I wanted to explore an allegorical theme here using a Commedia del arte presentation. The character, Gilles, is usually portrayed in white — here I have chosen black. I have also decided to portray this traditionally male character as a female in this piece. The distinctly modern treatment of the face is juxtaposed with the Carravagesque treatment of the paint and the costume.
This painting is on a gallery wrapped canvas with finished black edges. It comes varnished and ready to hang.
John was born in Paris and grew up in New York. He attended the School of Visual Arts in the 1980s and participated in the East Village art scene at the time, showing at 301 Houston Street Gallery and Ground Zero Gallery. His work was mainly influenced by the Abstract Expressionists and the German Expressionists, but that changed when he saw a Balthus retrospective at the Met in 1983. His work became figurative, and has remained so ever since. Today, he works with several models, and they’ve become active collaborators in his art. “Allowing them to be creative helps me,” he says. John’s paintings live between the realms of classicism and modernity. He painstakingly renders his models with the precision traditionally reserved for the world’s wealthy and powerful, but his subjects are like you and me. As viewers, we see intimate moments of self-reflection and vulnerability. The figures are so close to the surface, it feels like you are part of the incredibly charged scene.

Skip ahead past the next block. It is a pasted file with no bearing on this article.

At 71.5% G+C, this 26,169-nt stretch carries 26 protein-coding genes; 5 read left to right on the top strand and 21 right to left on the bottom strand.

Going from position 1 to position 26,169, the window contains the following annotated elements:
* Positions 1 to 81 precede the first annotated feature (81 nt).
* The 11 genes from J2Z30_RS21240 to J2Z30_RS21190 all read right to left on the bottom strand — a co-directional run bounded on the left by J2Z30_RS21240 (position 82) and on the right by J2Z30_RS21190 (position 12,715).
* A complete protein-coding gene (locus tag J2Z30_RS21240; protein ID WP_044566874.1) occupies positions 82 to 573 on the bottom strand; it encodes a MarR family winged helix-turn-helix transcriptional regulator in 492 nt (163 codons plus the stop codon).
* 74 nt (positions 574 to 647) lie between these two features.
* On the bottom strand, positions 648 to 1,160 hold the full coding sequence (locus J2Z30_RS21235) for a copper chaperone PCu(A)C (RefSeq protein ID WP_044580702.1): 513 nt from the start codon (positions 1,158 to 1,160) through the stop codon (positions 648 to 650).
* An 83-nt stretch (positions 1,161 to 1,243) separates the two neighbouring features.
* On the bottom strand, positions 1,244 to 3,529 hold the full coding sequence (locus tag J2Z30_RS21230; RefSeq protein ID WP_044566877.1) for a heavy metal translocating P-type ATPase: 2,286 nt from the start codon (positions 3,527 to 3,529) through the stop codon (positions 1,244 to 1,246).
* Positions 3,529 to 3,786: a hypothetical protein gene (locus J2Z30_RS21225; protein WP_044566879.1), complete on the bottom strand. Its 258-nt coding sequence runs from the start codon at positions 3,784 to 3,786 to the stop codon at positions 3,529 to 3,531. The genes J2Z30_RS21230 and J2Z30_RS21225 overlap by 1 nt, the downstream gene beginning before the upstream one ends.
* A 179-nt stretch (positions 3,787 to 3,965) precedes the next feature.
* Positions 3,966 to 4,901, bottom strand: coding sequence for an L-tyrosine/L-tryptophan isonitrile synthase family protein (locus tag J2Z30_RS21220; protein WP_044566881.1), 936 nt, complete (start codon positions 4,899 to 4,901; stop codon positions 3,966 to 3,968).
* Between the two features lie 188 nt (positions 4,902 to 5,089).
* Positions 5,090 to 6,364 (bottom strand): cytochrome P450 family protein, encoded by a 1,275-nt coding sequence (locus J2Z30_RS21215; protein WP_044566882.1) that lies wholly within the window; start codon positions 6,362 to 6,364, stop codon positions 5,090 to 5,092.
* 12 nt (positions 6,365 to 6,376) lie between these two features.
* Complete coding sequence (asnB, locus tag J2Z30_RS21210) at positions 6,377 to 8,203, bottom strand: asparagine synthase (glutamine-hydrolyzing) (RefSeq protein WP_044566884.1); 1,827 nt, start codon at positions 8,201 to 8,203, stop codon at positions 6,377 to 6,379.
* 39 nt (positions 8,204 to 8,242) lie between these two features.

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I just received "Steph 2014" and it looks amazing in my study. My first real art purchase and I'm very excited about it.- C Jones